In a recent study published in JAMA, researchers investigated the usage of tecovirimat against monkeypox infections.
A zoonotic orthopoxvirus belonging to the same genus as variola is monkeypox which also causes smallpox. As of August 18, 2022, there have been over 39,000 cases reported as a result of a recent global outbreak. In previous outbreaks, symptoms of monkeypox typically lasted between two and four weeks.
In a recent study, 13% of patients needed to be hospitalized, indicating the need for efficient therapy. The antiviral tecovirimat prevents the release of enveloped viruses, viral pathogenicity, and viral spread by inhibiting the activity of the protein p37 and has displayed a positive clinical safety profile.
About the study
In the present study, researchers evaluated adverse events and clinical remission of systemic symptoms and lesions in a non-controlled cohort study of patients infected with monkeypox who received tecovirimat as compassionate use therapy.
Following polymerase chain reaction test confirmation of orthopoxvirus infection from skin lesions, patients were eligible for tecovirimat treatment. Treatment was made available to outpatients with lesions that had spread to delicate places like the face or vaginal area. For enhanced absorption, oral tecovirimat therapy for adult patients was based on weight, given every eight or 12 hours, and eaten within 30 minutes of a meal with moderate to high-fat content.
The 14-day therapy period could be prolonged based on the patient’s clinical condition. Clinical information was gathered during the initial in-person assessment for treatment as well as on days 7 and 21 after the start of therapy through in-person or telephone interviews.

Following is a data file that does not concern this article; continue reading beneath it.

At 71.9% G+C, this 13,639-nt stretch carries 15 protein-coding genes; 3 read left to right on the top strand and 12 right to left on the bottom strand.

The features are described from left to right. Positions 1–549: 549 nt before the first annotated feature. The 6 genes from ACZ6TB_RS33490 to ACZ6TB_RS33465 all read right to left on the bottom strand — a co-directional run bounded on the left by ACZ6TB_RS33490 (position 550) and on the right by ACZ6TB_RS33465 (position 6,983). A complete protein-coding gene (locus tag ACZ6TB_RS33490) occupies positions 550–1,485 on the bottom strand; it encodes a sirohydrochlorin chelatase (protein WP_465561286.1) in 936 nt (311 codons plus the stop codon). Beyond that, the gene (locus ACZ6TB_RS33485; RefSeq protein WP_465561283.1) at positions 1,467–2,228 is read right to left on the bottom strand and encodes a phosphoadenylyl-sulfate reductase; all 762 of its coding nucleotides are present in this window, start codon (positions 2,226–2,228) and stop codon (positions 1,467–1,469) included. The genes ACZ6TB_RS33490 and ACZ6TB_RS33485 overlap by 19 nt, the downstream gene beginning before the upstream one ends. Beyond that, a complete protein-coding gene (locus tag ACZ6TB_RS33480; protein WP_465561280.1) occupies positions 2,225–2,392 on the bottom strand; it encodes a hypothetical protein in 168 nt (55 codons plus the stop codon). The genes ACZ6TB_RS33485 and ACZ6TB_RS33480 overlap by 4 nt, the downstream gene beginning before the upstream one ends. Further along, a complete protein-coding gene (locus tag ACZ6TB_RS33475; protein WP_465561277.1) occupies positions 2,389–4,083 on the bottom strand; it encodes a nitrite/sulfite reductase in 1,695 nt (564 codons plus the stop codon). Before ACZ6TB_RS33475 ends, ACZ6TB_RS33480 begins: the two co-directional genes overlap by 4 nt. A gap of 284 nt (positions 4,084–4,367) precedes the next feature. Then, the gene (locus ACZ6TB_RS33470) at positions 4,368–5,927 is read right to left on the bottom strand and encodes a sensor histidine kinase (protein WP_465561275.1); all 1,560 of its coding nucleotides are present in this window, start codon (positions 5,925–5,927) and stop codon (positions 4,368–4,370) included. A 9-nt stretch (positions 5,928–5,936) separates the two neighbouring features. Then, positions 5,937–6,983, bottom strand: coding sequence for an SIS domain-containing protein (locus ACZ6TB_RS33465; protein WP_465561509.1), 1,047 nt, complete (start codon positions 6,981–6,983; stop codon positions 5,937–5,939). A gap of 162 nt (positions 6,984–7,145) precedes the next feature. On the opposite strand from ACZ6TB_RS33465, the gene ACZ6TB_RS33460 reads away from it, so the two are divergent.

A total of 25 monkeypox-infected individuals had completed their course of tecovirimat therapy as of August 13, 2022. The median age of the patients, who were all self-identified men, was 40.7 years. One patient reported receiving the smallpox vaccine over 25 years ago, four patients received one dose of the JYNNEOS vaccine following the onset of symptoms, and nine reported HIV.
Systemic signs, lesions, or both were present observed at the time of treatment for an average of 12 days. 76% of patients had a fever, 32% had headaches, 28% had fatigue, 20% experienced chills, 12% had backaches, 8% had myalgia, 4% had nausea, and 4% had diarrhea. Furthermore, 92% of the individuals had genital and/or perianal issues, and 15% had fewer than ten lesions across their bodies.
While the other patients only had 14 days of treatment, one patient underwent 21 days of therapy. On day 7 of therapy, complete remission of lesions was observed in 40% of the patients, while by day 21, complete resolution of lesions and discomfort was documented in 92% of the patients. No patient discontinued therapy while receiving tecovirimat treatment, which was typically well tolerated. On day seven of therapy, the following side effects were most commonly reported: fatigue in 28% of patients, headache in 20%, nausea in 16%, itching in 8%, and diarrhea in 8% of patients.
Overall, the study findings showed that all individuals with monkeypox infection tolerated oral tecovirimat with few side effects. Patients’ timelines for symptom development and presentation varied. Thus, it is important to proceed cautiously when concluding the use of antivirals vs. the natural course of the infection.